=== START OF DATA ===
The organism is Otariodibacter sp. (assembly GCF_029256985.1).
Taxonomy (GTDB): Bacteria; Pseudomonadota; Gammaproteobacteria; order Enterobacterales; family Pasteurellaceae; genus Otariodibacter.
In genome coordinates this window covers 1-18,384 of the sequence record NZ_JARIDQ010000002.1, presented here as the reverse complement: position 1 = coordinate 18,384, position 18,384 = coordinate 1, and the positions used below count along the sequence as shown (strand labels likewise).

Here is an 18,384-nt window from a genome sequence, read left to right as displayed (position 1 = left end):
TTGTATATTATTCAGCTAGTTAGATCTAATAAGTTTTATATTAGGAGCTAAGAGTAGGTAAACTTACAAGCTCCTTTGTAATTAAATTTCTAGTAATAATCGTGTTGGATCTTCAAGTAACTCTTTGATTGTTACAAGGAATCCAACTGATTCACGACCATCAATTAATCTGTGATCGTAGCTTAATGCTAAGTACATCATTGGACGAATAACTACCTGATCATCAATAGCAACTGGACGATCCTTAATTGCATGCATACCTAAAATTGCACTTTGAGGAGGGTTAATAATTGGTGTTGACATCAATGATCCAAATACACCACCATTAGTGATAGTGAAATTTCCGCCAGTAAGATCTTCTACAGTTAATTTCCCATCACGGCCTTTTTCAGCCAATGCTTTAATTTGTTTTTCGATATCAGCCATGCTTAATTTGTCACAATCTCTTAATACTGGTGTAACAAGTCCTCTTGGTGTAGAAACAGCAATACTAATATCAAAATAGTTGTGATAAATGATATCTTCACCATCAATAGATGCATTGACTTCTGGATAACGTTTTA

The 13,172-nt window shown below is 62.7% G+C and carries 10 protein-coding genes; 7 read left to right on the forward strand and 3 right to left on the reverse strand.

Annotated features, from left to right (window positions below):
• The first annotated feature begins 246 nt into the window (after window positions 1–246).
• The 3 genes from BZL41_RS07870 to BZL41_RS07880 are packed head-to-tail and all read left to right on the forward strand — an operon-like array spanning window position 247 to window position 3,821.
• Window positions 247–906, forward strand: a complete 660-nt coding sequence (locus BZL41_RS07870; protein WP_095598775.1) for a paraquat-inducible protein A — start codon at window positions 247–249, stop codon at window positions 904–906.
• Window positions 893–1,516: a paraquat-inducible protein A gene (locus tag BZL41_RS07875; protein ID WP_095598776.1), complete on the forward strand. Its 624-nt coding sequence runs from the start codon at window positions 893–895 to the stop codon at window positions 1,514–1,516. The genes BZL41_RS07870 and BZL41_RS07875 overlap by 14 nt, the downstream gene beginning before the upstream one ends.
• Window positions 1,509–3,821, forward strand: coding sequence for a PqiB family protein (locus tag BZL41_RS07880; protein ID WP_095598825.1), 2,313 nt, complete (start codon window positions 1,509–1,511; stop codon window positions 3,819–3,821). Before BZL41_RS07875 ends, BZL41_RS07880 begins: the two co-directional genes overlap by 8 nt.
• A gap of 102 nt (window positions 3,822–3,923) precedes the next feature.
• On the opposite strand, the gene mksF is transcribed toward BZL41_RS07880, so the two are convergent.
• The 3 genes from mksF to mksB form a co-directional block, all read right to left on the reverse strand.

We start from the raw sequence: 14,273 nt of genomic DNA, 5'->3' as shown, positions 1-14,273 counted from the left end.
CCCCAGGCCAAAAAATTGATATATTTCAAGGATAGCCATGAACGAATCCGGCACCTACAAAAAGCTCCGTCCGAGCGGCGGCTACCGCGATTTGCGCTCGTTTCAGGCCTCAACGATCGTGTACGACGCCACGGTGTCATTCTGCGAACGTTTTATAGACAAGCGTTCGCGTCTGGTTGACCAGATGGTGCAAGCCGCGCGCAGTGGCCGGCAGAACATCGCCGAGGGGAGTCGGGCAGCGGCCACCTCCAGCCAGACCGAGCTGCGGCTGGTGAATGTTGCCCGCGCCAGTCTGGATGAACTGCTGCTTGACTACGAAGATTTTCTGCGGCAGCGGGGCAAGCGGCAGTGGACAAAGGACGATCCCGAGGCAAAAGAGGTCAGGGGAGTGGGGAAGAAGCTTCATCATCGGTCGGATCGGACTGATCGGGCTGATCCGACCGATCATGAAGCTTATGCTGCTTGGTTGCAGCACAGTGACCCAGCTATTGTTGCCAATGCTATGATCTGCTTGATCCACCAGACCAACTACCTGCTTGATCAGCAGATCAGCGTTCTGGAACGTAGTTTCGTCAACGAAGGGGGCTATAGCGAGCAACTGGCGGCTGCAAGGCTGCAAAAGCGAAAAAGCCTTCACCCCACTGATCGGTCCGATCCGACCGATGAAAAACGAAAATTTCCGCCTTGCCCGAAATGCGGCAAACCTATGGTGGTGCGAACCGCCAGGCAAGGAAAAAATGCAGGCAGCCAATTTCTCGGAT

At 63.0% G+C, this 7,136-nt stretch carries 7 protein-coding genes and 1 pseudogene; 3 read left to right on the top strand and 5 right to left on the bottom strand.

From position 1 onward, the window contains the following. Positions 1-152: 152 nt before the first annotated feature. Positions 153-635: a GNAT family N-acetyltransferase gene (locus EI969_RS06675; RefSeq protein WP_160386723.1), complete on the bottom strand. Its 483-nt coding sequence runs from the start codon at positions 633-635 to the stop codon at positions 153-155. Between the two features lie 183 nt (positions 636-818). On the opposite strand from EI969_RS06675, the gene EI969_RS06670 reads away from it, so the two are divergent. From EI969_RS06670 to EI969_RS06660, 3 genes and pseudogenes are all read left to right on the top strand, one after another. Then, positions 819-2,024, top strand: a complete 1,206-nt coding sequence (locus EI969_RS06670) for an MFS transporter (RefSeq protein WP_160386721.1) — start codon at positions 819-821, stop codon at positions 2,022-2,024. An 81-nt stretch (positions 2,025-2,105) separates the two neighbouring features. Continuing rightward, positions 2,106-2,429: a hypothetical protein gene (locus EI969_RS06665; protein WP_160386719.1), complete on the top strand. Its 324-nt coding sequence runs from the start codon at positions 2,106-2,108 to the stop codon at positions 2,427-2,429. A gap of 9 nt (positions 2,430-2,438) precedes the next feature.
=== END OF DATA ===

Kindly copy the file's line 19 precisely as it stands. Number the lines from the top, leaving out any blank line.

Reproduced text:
From position 1 onward, the window contains the following. Positions 1-152: 152 nt before the first annotated feature. Positions 153-635: a GNAT family N-acetyltransferase gene (locus EI969_RS06675; RefSeq protein WP_160386723.1), complete on the bottom strand. Its 483-nt coding sequence runs from the start codon at positions 633-635 to the stop codon at positions 153-155. Between the two features lie 183 nt (positions 636-818). On the opposite strand from EI969_RS06675, the gene EI969_RS06670 reads away from it, so the two are divergent. From EI969_RS06670 to EI969_RS06660, 3 genes and pseudogenes are all read left to right on the top strand, one after another. Then, positions 819-2,024, top strand: a complete 1,206-nt coding sequence (locus EI969_RS06670) for an MFS transporter (RefSeq protein WP_160386721.1) — start codon at positions 819-821, stop codon at positions 2,022-2,024. An 81-nt stretch (positions 2,025-2,105) separates the two neighbouring features. Continuing rightward, positions 2,106-2,429: a hypothetical protein gene (locus EI969_RS06665; protein WP_160386719.1), complete on the top strand. Its 324-nt coding sequence runs from the start codon at positions 2,106-2,108 to the stop codon at positions 2,427-2,429. A gap of 9 nt (positions 2,430-2,438) precedes the next feature.